Stanford University researchers are designing an operating system from the ground up to handle the power and security requirements of mobile devices.
The Cinder operating system is already working on an Arm chip, and members of the team are working on making it run on the HTC G1 handset, according to Philip Levis, a Stanford assistant professor. Levis spoke about Cinder at the Stanford Computer Forum on Tuesday.
If an application isn't running as fast as the user wants, a Cinder-based phone could include a button to boost the energy allocated to that application, Levis said. Cinder also could allow users to download any code and run it safely on their phones in a "sandbox" mode.
Levis, another Stanford professor and a team of students are designing Cinder from scratch because the time has come for a mobile operating system that isn't derived from other platforms, he told the gathering of students and industry professionals.
Using Linux as an example, he said operating systems designed for larger hardware platforms aren't ideal for mobile devices because many requirements are significantly different.
Cinder taps into some innovations in HiStar, another OS developed at Stanford, but the team is not building in backward compatibility with established platforms, Levis said. They want to avoid handing down core characteristics that aren't appropriate to mobile, and they can always write adaptation layers on top for backward compatibility, he said.
Security and power management are the main problems the team is trying to solve. In the security arena, they want to make both trusted and untrusted applications safe to use. Borrowing from HiStar, Cinder will do this by tracking how data flows through a system instead of tracking code, Levis said.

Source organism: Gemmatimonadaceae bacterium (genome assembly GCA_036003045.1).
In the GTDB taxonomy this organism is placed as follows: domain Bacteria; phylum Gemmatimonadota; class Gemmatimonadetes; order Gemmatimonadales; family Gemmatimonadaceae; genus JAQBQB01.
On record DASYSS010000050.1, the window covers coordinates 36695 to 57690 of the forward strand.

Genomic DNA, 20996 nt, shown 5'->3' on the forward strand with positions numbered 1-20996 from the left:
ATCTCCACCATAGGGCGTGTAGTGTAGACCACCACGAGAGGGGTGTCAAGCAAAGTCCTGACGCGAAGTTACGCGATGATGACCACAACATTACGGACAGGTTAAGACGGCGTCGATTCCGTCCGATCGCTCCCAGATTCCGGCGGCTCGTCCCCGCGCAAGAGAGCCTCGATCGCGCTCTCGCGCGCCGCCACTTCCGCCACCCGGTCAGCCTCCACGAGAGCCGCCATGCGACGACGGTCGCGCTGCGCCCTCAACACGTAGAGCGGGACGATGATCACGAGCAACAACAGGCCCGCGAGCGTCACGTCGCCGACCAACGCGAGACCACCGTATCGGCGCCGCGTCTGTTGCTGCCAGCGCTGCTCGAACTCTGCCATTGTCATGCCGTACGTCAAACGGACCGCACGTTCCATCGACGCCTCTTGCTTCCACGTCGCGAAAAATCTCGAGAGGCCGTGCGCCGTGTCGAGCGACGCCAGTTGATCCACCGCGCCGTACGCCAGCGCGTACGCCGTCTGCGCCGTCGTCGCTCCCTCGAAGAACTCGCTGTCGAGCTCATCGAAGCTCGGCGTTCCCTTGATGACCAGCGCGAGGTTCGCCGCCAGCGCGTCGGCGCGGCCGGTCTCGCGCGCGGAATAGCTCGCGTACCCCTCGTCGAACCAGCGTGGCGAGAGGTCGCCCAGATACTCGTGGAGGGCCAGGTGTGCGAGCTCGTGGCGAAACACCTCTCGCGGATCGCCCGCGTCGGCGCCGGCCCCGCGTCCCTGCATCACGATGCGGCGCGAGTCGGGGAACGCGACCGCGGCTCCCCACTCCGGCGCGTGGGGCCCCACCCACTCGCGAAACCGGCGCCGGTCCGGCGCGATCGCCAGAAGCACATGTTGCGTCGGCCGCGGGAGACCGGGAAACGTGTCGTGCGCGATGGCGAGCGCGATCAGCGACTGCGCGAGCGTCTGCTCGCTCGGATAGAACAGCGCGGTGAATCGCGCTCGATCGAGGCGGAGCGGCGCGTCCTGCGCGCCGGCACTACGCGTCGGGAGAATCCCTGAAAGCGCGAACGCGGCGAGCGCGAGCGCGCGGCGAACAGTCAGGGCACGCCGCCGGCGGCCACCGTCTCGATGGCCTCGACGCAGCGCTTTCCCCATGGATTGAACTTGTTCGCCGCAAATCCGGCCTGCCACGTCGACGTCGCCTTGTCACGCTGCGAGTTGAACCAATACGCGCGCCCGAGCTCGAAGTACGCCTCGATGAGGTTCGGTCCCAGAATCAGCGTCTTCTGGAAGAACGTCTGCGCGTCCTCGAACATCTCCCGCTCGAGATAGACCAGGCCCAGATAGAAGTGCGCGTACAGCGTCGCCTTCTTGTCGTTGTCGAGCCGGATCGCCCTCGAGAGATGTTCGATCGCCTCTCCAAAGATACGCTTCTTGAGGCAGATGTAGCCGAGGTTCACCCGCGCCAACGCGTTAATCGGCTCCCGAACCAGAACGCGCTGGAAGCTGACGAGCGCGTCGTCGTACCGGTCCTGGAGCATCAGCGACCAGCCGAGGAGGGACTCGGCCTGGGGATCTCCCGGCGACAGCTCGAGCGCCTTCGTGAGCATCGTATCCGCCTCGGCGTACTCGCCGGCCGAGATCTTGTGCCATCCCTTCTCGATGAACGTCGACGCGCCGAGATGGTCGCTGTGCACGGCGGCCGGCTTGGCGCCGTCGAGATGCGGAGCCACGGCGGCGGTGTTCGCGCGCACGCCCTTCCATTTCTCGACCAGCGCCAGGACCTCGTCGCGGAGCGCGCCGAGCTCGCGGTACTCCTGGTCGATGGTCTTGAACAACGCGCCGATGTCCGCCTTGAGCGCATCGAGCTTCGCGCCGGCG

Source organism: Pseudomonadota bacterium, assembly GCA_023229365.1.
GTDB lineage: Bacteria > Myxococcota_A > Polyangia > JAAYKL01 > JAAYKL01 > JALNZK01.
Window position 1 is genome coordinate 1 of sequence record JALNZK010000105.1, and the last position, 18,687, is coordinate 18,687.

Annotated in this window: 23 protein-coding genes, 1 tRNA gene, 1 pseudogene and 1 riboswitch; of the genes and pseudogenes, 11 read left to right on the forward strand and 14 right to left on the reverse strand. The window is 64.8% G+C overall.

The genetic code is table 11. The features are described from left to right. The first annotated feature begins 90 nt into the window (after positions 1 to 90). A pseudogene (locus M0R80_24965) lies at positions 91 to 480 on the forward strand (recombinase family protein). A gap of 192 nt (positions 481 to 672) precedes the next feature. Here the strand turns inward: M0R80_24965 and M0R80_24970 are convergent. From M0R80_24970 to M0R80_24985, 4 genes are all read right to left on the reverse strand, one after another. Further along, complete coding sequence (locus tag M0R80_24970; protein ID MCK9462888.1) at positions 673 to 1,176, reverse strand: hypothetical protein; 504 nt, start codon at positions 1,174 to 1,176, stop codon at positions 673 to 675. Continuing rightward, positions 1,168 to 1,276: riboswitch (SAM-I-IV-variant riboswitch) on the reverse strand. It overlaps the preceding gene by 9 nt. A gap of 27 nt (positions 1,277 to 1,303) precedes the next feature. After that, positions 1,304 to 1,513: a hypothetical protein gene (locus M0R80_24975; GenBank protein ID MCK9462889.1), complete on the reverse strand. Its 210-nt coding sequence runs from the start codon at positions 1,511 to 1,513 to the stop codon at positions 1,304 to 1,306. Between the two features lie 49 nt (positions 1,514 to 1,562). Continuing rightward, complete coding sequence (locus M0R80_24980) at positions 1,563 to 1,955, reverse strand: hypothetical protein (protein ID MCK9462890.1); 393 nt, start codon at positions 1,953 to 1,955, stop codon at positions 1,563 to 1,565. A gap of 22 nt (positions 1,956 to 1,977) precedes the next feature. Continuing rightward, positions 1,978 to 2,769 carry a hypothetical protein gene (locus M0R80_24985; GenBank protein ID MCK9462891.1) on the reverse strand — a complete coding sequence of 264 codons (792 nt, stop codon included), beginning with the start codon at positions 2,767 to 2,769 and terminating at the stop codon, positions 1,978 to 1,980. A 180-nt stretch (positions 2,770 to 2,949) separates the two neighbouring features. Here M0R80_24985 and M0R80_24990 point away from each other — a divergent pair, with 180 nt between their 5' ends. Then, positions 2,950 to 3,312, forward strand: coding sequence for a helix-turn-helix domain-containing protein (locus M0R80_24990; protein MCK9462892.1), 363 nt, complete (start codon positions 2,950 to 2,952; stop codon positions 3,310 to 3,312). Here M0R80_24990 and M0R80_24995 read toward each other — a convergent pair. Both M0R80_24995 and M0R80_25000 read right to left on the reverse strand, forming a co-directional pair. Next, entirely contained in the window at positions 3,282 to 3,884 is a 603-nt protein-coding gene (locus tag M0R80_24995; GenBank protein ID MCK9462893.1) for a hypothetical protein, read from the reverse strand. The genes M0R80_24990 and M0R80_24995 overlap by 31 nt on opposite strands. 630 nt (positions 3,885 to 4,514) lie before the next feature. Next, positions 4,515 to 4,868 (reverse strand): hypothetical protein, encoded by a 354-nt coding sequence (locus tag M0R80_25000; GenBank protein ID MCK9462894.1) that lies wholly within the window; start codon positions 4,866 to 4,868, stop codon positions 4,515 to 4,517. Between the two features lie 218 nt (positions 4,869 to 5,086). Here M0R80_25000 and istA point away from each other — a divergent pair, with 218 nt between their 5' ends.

The main focus of Levis' talk was power management, the component of the OS he is overseeing. Cinder can prevent unintended battery drains, make sure an application can run for as long as users want, and even let users boost power levels, he said. It could also provide more detailed battery-life information on a handset's home screen.
Cinder will be able to know in detail how much energy each part of an application uses, and to budget power for that component. This should help to solve the problem of an unknown computing process continuously running in the background and draining a phone's battery.
Rather than forcing the owner of the phone to notice the battery is being drained too quickly, find the application that's draining it and stop that process, Cinder would be able to control how much power the process uses, Levis said.
The OS could also dole out power based on how long a user typically wants to use an application. For example, if someone wanted to watch a movie on the device for two hours, Cinder could force the video player software to use power at a certain rate so it could survive for that period of time.
Applications built into a phone might have default settings controlling their power consumption based on how people are likely to use them, but it would be hard to set those parameters for newly downloaded software, Levis said.
Those applications could be assigned to run in a highly constrained mode at first, which would ensure that unfamiliar software couldn't quickly drain the battery. Then, if users found the new application ran too slowly, they could push a "more power" button to boost the power allocated to it, he said.
Cinder uses a variety of mechanisms to achieve this level of power control. The main piece is what Levis called the "power lock," a simple mechanism to control all kinds of workloads. It takes the place of what may be dozens of different policies in a typical system today, he said.
The OS also uses asynchronous I/O, a feature used in high-performance servers today. Asynchronous I/O cuts down on delays from communication between applications and the operating system and lets the OS schedule workloads. Whereas asynchronous I/O is used in servers for performance reasons, Cinder would use it to minimize power consumption, Levis said.